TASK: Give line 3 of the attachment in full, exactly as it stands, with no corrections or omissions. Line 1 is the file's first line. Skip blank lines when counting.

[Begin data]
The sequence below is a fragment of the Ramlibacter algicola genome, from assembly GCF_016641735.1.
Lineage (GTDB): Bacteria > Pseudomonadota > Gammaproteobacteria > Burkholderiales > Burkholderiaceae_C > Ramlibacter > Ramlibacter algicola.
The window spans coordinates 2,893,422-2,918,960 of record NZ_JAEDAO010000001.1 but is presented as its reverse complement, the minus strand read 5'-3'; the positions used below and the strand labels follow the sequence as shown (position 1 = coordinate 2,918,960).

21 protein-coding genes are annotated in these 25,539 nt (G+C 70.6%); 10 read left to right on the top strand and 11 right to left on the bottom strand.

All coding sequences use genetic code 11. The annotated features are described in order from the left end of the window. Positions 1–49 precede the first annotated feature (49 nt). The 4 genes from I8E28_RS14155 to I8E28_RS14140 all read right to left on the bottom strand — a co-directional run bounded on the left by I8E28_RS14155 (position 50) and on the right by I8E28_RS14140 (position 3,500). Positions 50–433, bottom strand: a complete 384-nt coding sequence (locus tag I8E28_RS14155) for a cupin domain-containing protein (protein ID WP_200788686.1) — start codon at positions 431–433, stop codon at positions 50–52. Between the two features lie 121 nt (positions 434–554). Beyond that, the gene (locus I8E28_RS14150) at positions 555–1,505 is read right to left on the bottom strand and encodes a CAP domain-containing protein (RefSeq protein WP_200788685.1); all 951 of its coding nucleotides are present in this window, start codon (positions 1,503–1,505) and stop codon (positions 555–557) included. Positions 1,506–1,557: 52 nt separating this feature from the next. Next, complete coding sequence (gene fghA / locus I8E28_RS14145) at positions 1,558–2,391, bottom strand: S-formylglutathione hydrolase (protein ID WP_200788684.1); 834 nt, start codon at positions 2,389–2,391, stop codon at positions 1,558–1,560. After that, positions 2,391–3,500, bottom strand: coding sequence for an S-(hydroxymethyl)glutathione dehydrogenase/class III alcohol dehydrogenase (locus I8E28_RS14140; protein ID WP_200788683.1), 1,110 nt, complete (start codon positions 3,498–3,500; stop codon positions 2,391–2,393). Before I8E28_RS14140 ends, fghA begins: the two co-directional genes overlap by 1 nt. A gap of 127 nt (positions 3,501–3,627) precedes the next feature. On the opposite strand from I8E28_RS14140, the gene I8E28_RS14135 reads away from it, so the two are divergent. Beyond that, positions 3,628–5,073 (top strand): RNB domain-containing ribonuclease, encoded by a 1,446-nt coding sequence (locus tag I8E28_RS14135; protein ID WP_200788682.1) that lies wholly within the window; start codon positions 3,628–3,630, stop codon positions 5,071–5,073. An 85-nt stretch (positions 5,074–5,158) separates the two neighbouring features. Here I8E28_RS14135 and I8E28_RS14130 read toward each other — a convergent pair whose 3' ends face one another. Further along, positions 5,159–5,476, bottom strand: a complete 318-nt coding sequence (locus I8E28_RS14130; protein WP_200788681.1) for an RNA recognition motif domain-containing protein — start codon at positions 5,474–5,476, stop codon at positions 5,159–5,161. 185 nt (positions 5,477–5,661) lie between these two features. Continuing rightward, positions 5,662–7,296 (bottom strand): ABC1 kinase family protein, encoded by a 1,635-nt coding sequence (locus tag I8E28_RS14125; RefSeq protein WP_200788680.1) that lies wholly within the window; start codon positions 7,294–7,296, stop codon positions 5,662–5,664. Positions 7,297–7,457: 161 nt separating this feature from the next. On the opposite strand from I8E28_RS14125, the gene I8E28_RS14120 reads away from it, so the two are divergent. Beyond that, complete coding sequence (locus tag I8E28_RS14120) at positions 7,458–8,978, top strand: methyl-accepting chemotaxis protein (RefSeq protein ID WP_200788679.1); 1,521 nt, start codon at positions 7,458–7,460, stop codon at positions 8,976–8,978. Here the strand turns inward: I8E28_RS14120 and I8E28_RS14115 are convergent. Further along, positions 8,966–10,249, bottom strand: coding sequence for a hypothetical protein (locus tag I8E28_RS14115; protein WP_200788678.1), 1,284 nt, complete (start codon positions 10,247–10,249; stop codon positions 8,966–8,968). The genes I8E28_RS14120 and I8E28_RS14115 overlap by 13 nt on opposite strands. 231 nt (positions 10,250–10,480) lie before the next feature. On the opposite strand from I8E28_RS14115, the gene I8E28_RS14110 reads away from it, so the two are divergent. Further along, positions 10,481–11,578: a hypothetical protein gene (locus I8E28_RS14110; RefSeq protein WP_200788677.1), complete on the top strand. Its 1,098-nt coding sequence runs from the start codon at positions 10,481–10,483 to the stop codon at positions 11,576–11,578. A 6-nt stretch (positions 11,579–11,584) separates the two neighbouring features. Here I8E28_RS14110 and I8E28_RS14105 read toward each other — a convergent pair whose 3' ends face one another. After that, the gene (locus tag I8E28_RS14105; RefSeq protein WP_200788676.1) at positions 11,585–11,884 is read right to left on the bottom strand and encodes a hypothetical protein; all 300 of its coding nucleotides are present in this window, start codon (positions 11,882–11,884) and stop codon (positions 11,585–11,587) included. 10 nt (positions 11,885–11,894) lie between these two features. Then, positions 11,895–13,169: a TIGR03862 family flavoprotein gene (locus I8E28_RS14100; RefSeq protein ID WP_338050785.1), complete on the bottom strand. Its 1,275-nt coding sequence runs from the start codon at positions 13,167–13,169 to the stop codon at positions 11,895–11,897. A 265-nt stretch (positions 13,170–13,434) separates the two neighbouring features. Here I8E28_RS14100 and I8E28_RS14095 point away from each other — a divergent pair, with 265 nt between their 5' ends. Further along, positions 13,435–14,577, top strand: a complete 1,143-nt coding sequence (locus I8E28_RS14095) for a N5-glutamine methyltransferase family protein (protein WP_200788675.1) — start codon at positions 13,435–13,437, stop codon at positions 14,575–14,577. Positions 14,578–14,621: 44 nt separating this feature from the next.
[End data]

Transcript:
The window spans coordinates 2,893,422-2,918,960 of record NZ_JAEDAO010000001.1 but is presented as its reverse complement, the minus strand read 5'-3'; the positions used below and the strand labels follow the sequence as shown (position 1 = coordinate 2,918,960).